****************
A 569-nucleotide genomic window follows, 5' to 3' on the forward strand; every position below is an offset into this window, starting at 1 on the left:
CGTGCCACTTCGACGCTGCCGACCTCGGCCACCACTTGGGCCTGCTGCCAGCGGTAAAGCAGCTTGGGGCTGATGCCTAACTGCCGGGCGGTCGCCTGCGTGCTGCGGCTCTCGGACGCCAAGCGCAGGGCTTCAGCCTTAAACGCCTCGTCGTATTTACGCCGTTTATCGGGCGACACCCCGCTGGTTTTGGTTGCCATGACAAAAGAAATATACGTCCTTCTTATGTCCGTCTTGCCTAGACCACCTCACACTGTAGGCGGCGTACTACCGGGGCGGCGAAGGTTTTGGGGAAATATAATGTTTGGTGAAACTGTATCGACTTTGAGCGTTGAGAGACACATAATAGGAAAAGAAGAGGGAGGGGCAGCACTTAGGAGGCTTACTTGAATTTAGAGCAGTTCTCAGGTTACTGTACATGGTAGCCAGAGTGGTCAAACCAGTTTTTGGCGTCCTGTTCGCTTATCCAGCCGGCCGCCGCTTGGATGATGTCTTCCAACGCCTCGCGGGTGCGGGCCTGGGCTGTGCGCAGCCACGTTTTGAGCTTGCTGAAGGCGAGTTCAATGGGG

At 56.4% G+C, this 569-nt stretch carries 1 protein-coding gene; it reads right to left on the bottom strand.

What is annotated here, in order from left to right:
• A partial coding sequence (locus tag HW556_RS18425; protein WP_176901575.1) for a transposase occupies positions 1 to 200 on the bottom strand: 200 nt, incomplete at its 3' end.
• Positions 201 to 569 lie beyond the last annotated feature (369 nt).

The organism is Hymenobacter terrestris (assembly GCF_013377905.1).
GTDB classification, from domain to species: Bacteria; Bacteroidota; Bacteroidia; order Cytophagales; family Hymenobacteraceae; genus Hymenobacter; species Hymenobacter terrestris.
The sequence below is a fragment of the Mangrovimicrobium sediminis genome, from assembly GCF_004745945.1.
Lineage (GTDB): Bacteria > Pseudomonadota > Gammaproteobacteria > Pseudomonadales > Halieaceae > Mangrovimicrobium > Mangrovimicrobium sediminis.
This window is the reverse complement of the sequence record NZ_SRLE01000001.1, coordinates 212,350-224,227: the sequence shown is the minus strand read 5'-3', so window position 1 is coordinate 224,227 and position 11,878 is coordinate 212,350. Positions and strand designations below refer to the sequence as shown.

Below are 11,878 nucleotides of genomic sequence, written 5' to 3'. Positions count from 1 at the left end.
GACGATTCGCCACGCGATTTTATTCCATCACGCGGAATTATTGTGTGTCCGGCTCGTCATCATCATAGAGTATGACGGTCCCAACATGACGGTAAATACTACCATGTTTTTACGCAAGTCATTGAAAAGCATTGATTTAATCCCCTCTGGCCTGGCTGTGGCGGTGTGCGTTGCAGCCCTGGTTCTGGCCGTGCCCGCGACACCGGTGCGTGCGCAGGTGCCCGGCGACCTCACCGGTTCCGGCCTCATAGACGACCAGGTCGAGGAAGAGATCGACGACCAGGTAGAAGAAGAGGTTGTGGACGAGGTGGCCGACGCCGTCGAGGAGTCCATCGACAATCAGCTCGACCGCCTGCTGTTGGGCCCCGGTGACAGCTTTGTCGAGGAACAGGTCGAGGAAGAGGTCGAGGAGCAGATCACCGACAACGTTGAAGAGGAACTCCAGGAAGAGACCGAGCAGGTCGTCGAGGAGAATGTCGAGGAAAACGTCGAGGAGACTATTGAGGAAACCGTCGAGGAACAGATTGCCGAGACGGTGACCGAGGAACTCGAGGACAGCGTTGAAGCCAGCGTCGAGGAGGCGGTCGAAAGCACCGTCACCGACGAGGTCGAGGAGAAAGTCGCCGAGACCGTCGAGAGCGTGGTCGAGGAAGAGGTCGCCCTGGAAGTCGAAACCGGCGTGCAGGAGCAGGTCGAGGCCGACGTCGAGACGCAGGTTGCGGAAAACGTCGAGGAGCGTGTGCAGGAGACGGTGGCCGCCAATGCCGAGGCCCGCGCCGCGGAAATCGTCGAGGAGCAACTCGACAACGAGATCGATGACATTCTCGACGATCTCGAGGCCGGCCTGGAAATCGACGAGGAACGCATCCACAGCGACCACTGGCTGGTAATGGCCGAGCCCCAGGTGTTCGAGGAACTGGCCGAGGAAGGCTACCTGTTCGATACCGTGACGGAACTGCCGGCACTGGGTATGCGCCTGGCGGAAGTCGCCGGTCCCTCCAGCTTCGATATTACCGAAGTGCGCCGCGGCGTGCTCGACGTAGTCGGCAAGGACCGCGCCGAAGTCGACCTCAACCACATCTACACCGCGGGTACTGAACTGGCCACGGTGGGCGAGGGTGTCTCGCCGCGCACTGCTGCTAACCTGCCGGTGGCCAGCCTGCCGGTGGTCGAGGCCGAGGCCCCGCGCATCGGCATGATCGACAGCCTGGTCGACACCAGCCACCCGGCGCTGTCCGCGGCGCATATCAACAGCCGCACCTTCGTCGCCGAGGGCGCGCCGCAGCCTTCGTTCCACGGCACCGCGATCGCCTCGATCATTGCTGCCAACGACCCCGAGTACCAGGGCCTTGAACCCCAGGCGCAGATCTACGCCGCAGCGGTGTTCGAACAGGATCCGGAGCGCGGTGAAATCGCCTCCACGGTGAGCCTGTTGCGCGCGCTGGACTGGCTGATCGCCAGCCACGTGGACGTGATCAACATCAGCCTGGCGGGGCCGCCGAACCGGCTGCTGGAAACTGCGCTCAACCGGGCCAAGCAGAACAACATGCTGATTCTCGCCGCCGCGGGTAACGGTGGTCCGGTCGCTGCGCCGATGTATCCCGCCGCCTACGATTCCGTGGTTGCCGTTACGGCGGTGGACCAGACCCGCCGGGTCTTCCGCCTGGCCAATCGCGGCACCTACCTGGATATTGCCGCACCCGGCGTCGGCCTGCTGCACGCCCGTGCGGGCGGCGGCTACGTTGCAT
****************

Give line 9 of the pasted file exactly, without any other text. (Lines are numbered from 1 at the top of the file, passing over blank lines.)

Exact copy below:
The sequence below is a fragment of the Mangrovimicrobium sediminis genome, from assembly GCF_004745945.1.